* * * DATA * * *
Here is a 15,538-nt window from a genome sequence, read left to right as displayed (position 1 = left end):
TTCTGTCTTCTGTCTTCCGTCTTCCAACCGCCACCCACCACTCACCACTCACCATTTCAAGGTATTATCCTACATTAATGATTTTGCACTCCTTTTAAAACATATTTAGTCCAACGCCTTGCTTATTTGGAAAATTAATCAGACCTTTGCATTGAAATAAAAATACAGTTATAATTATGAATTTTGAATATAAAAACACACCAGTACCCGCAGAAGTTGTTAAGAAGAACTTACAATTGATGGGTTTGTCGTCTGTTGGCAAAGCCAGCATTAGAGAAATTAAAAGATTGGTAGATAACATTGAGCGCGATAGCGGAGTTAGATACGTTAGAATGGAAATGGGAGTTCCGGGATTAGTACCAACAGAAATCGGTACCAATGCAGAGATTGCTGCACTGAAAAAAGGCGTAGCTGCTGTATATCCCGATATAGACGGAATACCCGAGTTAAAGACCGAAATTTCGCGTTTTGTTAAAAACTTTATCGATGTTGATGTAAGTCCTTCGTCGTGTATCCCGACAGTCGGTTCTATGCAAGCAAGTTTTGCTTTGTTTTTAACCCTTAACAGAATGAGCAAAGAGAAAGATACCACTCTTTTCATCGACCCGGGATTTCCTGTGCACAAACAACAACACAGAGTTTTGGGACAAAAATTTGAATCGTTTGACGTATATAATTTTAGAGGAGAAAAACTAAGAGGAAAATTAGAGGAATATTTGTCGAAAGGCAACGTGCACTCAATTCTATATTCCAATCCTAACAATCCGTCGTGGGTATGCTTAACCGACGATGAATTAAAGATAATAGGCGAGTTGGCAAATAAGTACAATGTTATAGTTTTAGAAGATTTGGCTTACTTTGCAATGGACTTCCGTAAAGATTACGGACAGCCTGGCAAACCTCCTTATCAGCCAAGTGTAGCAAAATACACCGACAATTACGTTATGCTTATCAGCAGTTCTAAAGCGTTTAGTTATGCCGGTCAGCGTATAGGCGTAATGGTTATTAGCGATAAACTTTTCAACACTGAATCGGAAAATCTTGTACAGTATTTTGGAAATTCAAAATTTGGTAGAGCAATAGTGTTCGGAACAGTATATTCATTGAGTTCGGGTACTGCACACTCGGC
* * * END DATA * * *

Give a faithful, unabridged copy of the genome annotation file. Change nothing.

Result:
Here is a 15,538-nt window from a genome sequence, read left to right as displayed (position 1 = left end):
TTCTGTCTTCTGTCTTCCGTCTTCCAACCGCCACCCACCACTCACCACTCACCATTTCAAGGTATTATCCTACATTAATGATTTTGCACTCCTTTTAAAACATATTTAGTCCAACGCCTTGCTTATTTGGAAAATTAATCAGACCTTTGCATTGAAATAAAAATACAGTTATAATTATGAATTTTGAATATAAAAACACACCAGTACCCGCAGAAGTTGTTAAGAAGAACTTACAATTGATGGGTTTGTCGTCTGTTGGCAAAGCCAGCATTAGAGAAATTAAAAGATTGGTAGATAACATTGAGCGCGATAGCGGAGTTAGATACGTTAGAATGGAAATGGGAGTTCCGGGATTAGTACCAACAGAAATCGGTACCAATGCAGAGATTGCTGCACTGAAAAAAGGCGTAGCTGCTGTATATCCCGATATAGACGGAATACCCGAGTTAAAGACCGAAATTTCGCGTTTTGTTAAAAACTTTATCGATGTTGATGTAAGTCCTTCGTCGTGTATCCCGACAGTCGGTTCTATGCAAGCAAGTTTTGCTTTGTTTTTAACCCTTAACAGAATGAGCAAAGAGAAAGATACCACTCTTTTCATCGACCCGGGATTTCCTGTGCACAAACAACAACACAGAGTTTTGGGACAAAAATTTGAATCGTTTGACGTATATAATTTTAGAGGAGAAAAACTAAGAGGAAAATTAGAGGAATATTTGTCGAAAGGCAACGTGCACTCAATTCTATATTCCAATCCTAACAATCCGTCGTGGGTATGCTTAACCGACGATGAATTAAAGATAATAGGCGAGTTGGCAAATAAGTACAATGTTATAGTTTTAGAAGATTTGGCTTACTTTGCAATGGACTTCCGTAAAGATTACGGACAGCCTGGCAAACCTCCTTATCAGCCAAGTGTAGCAAAATACACCGACAATTACGTTATGCTTATCAGCAGTTCTAAAGCGTTTAGTTATGCCGGTCAGCGTATAGGCGTAATGGTTATTAGCGATAAACTTTTCAACACTGAATCGGAAAATCTTGTACAGTATTTTGGAAATTCAAAATTTGGTAGAGCAATAGTGTTCGGAACAGTATATTCATTGAGTTCGGGTACTGCACACTCGGC